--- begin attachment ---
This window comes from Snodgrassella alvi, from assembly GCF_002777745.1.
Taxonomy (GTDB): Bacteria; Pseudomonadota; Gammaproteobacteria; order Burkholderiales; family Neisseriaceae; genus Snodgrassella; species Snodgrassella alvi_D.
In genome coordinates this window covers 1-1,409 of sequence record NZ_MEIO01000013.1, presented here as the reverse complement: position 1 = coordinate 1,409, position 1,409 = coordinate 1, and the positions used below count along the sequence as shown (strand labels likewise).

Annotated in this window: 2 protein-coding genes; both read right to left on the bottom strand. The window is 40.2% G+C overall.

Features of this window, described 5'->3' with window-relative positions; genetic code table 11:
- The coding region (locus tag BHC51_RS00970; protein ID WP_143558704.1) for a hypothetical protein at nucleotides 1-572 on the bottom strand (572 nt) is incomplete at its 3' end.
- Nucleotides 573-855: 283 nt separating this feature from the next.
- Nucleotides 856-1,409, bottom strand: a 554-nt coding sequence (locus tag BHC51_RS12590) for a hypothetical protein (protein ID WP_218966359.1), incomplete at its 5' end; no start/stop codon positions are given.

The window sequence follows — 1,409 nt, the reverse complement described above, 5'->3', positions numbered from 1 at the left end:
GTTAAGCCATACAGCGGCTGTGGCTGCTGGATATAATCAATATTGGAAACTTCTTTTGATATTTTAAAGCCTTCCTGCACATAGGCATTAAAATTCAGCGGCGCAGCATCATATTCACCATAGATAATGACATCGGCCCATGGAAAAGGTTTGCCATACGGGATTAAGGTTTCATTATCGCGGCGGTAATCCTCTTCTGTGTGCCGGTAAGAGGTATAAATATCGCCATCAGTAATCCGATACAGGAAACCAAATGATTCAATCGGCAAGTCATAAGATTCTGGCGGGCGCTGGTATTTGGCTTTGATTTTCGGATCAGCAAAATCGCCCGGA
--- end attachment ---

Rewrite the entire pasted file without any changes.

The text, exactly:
This window comes from Snodgrassella alvi, from assembly GCF_002777745.1.
Taxonomy (GTDB): Bacteria; Pseudomonadota; Gammaproteobacteria; order Burkholderiales; family Neisseriaceae; genus Snodgrassella; species Snodgrassella alvi_D.
In genome coordinates this window covers 1-1,409 of sequence record NZ_MEIO01000013.1, presented here as the reverse complement: position 1 = coordinate 1,409, position 1,409 = coordinate 1, and the positions used below count along the sequence as shown (strand labels likewise).

Annotated in this window: 2 protein-coding genes; both read right to left on the bottom strand. The window is 40.2% G+C overall.

Features of this window, described 5'->3' with window-relative positions; genetic code table 11:
- The coding region (locus tag BHC51_RS00970; protein ID WP_143558704.1) for a hypothetical protein at nucleotides 1-572 on the bottom strand (572 nt) is incomplete at its 3' end.
- Nucleotides 573-855: 283 nt separating this feature from the next.
- Nucleotides 856-1,409, bottom strand: a 554-nt coding sequence (locus tag BHC51_RS12590) for a hypothetical protein (protein ID WP_218966359.1), incomplete at its 5' end; no start/stop codon positions are given.

The window sequence follows — 1,409 nt, the reverse complement described above, 5'->3', positions numbered from 1 at the left end:
GTTAAGCCATACAGCGGCTGTGGCTGCTGGATATAATCAATATTGGAAACTTCTTTTGATATTTTAAAGCCTTCCTGCACATAGGCATTAAAATTCAGCGGCGCAGCATCATATTCACCATAGATAATGACATCGGCCCATGGAAAAGGTTTGCCATACGGGATTAAGGTTTCATTATCGCGGCGGTAATCCTCTTCTGTGTGCCGGTAAGAGGTATAAATATCGCCATCAGTAATCCGATACAGGAAACCAAATGATTCAATCGGCAAGTCATAAGATTCTGGCGGGCGCTGGTATTTGGCTTTGATTTTCGGATCAGCAAAATCGCCCGGA